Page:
Creating the conditions for, and facilitating, behavior change is a core competency of great leaders and managers. It is also perceived to be one of the most difficult things to achieve and requires approaches and skill that, although may be intuitive to some, the majority find challenging and perplexing. However, research and experience have shown us that there are some clear frameworks and simple skills that can be taught to give leaders and managers huge assistance in more elegantly and successfully influencing behavior change. The health sector provides us with a useful example and model for this. Read more…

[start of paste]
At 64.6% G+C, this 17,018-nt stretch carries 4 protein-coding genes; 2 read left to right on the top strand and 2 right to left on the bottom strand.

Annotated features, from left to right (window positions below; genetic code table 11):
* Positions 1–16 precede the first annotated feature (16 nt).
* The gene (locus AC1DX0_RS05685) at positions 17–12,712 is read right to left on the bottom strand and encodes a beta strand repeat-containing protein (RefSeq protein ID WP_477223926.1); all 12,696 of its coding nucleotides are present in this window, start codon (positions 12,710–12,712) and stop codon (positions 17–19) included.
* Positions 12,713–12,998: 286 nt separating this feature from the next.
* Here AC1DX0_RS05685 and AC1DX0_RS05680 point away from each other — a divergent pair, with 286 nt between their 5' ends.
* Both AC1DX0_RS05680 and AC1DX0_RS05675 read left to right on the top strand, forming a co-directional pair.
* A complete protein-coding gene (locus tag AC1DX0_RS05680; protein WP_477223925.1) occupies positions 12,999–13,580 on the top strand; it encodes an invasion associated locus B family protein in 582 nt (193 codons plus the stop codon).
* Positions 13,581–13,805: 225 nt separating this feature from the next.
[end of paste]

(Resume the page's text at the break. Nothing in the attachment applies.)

Leadership Master Class: A special conversation with Tim Dalmau & Steve Zuieback



Join Tim Dalmau and Steve Zuieback in a special Leadership Master Class in either San Diego, California on October 16 and 17, 2014.


This is a rare opportunity for top leaders in organizations who are  committed to implementing changes to create more profound and immediate results in their organizations and are interested in exploring their leadership theory of practice.


The most powerful leaders have an explicit “theory of practice” that they consciously operate from as they make decisions, how they engage in challenging situations and how they build and coach other people. A theory of practice is a set of assumptions, hypotheses and principles that have been developed through their experience about what works and doesn’t work.